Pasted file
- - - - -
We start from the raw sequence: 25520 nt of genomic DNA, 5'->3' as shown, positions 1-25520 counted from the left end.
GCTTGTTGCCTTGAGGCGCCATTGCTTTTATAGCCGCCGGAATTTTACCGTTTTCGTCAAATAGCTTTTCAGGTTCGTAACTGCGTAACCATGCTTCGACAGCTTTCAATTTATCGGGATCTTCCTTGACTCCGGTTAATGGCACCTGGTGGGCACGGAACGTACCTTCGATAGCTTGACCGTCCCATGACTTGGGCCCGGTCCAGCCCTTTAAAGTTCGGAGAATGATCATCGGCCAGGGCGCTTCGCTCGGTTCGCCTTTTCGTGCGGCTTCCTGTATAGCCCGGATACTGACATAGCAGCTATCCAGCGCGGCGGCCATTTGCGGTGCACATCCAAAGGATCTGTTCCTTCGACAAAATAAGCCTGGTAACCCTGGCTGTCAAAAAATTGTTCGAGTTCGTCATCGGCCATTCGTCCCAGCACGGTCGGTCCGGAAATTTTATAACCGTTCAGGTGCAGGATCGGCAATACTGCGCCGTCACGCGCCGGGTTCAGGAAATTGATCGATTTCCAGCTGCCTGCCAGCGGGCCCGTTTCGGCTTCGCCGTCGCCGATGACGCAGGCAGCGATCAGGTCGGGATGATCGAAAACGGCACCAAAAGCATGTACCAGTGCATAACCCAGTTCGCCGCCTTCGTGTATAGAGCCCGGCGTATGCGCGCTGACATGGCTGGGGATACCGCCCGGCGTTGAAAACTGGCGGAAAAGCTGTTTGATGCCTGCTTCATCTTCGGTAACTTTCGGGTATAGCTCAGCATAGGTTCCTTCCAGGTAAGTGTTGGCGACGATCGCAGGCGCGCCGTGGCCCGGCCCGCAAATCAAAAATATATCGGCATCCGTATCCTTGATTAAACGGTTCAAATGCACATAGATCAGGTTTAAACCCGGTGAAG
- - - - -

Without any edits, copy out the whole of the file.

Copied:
We start from the raw sequence: 25520 nt of genomic DNA, 5'->3' as shown, positions 1-25520 counted from the left end.
GCTTGTTGCCTTGAGGCGCCATTGCTTTTATAGCCGCCGGAATTTTACCGTTTTCGTCAAATAGCTTTTCAGGTTCGTAACTGCGTAACCATGCTTCGACAGCTTTCAATTTATCGGGATCTTCCTTGACTCCGGTTAATGGCACCTGGTGGGCACGGAACGTACCTTCGATAGCTTGACCGTCCCATGACTTGGGCCCGGTCCAGCCCTTTAAAGTTCGGAGAATGATCATCGGCCAGGGCGCTTCGCTCGGTTCGCCTTTTCGTGCGGCTTCCTGTATAGCCCGGATACTGACATAGCAGCTATCCAGCGCGGCGGCCATTTGCGGTGCACATCCAAAGGATCTGTTCCTTCGACAAAATAAGCCTGGTAACCCTGGCTGTCAAAAAATTGTTCGAGTTCGTCATCGGCCATTCGTCCCAGCACGGTCGGTCCGGAAATTTTATAACCGTTCAGGTGCAGGATCGGCAATACTGCGCCGTCACGCGCCGGGTTCAGGAAATTGATCGATTTCCAGCTGCCTGCCAGCGGGCCCGTTTCGGCTTCGCCGTCGCCGATGACGCAGGCAGCGATCAGGTCGGGATGATCGAAAACGGCACCAAAAGCATGTACCAGTGCATAACCCAGTTCGCCGCCTTCGTGTATAGAGCCCGGCGTATGCGCGCTGACATGGCTGGGGATACCGCCCGGCGTTGAAAACTGGCGGAAAAGCTGTTTGATGCCTGCTTCATCTTCGGTAACTTTCGGGTATAGCTCAGCATAGGTTCCTTCCAGGTAAGTGTTGGCGACGATCGCAGGCGCGCCGTGGCCCGGCCCGCAAATCAAAAATATATCGGCATCCGTATCCTTGATTAAACGGTTCAAATGCACATAGATCAGGTTTAAACCCGGTGAAG